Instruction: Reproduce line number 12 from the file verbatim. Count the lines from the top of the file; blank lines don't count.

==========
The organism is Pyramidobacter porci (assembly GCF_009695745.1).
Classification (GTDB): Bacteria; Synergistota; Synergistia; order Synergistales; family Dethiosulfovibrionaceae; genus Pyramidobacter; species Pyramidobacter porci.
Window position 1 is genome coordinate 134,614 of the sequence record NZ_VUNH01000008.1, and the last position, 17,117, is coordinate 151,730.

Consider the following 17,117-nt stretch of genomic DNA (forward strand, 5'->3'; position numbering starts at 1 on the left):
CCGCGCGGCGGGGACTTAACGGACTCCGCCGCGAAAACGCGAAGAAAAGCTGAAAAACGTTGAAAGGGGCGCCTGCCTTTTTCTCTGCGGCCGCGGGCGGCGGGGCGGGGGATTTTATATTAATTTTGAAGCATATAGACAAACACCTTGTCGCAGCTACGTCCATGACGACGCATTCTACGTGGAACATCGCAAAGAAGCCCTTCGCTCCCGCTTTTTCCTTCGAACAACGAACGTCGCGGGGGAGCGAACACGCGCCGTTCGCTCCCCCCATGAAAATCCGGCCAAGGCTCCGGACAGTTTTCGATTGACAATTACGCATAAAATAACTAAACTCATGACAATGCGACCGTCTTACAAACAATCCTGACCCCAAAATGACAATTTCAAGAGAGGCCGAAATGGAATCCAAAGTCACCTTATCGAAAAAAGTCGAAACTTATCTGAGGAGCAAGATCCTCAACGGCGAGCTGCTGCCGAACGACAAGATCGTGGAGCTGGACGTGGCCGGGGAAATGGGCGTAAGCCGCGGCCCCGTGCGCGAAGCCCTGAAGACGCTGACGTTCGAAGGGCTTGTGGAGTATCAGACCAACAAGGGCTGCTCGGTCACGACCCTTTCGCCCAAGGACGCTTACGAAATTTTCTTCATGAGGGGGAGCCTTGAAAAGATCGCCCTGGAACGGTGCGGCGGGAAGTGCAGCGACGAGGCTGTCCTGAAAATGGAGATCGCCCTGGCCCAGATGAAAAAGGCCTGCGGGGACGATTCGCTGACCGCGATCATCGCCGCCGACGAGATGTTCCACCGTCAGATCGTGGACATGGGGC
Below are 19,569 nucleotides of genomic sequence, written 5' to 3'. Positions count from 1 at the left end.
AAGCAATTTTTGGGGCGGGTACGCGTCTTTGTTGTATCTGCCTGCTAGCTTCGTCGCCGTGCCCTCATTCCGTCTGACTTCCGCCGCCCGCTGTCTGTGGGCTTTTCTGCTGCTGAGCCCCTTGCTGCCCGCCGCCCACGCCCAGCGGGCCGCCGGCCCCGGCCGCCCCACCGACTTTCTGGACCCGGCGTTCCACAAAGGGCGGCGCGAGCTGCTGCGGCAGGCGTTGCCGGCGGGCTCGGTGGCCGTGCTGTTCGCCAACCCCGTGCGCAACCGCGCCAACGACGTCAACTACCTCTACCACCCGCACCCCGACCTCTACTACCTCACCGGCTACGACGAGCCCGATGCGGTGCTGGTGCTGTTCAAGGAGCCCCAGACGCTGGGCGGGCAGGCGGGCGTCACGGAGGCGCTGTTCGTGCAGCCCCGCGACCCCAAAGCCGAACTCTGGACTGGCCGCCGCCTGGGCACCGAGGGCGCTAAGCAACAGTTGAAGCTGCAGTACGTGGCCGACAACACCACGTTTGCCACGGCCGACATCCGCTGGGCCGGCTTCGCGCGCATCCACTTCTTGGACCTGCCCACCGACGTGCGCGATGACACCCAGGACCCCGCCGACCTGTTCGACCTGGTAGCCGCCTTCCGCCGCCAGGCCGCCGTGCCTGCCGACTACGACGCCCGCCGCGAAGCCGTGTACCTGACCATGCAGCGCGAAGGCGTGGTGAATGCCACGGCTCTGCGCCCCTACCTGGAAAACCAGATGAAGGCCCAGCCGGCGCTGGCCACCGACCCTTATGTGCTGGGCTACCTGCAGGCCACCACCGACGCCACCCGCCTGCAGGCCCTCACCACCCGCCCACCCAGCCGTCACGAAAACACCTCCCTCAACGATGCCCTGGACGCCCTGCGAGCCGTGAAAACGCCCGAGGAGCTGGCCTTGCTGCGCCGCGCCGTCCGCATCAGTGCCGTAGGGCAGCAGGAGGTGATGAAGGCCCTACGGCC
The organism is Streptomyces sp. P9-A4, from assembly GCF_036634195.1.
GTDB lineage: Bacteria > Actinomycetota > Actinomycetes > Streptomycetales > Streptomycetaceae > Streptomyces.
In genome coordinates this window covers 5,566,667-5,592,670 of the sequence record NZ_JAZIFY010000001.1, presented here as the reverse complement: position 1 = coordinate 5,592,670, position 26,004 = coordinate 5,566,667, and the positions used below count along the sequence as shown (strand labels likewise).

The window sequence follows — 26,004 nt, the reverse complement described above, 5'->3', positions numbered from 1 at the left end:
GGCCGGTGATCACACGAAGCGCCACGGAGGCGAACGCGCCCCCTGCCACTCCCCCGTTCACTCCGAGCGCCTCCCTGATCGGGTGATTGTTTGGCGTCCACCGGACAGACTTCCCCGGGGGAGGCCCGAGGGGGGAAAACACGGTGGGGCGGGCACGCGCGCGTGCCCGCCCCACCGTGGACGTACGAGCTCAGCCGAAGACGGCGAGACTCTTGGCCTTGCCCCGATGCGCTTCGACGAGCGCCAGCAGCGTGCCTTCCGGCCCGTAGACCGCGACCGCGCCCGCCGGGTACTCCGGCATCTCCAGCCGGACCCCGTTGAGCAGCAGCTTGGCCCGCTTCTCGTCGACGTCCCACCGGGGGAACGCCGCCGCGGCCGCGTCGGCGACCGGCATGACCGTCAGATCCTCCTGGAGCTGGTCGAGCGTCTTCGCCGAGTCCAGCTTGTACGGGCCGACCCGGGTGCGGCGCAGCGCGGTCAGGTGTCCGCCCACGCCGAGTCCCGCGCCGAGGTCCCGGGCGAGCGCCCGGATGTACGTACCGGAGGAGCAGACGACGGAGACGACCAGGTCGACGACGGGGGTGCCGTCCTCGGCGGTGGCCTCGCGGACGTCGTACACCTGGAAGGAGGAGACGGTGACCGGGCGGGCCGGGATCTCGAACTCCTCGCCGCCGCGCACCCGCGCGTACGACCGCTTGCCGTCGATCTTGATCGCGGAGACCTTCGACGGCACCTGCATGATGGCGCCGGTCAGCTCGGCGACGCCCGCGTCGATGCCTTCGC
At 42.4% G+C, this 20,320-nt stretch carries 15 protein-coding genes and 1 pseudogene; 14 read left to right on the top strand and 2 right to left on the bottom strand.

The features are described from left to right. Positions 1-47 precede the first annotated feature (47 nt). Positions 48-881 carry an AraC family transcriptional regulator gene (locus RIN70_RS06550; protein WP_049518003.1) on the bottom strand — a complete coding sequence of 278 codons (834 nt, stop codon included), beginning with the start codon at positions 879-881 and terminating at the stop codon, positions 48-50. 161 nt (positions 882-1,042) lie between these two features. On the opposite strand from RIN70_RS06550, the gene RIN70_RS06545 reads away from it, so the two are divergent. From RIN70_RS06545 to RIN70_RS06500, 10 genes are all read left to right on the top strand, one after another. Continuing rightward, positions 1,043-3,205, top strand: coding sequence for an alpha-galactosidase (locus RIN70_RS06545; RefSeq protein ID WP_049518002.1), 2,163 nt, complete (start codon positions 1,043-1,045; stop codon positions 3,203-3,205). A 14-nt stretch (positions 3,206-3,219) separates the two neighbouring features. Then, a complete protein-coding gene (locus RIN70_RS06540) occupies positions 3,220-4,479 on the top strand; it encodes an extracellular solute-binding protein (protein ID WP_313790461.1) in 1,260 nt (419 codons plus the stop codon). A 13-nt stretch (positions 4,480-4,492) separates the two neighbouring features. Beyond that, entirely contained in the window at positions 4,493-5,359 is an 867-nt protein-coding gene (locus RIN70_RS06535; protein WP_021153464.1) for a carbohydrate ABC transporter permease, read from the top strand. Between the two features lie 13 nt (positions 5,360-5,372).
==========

GGCCGGTGATCACACGAAGCGCCACGGAGGCGAACGCGCCCCCTGCCACTCCCCCGTTCACTCCGAGCGCCTCCCTGATCGGGTGATTGTTTGGCGTCCACCGGACAGACTTCCCCGGGGGAGGCCCGAGGGGGGAAAACACGGTGGGGCGGGCACGCGCGCGTGCCCGCCCCACCGTGGACGTACGAGCTCAGCCGAAGACGGCGAGACTCTTGGCCTTGCCCCGATGCGCTTCGACGAGCGCCAGCAGCGTGCCTTCCGGCCCGTAGACCGCGACCGCGCCCGCCGGGTACTCCGGCATCTCCAGCCGGACCCCGTTGAGCAGCAGCTTGGCCCGCTTCTCGTCGACGTCCCACCGGGGGAACGCCGCCGCGGCCGCGTCGGCGACCGGCATGACCGTCAGATCCTCCTGGAGCTGGTCGAGCGTCTTCGCCGAGTCCAGCTTGTACGGGCCGACCCGGGTGCGGCGCAGCGCGGTCAGGTGTCCGCCCACGCCGAGTCCCGCGCCGAGGTCCCGGGCGAGCGCCCGGATGTACGTACCGGAGGAGCAGACGACGGAGACGACCAGGTCGACGACGGGGGTGCCGTCCTCGGCGGTGGCCTCGCGGACGTCGTACACCTGGAAGGAGGAGACGGTGACCGGGCGGGCCGGGATCTCGAACTCCTCGCCGCCGCGCACCCGCGCGTACGACCGCTTGCCGTCGATCTTGATCGCGGAGACCTTCGACGGCACCTGCATGATGGCGCCGGTCAGCTCGGCGACGCCCGCGTCGATGCCTTCGC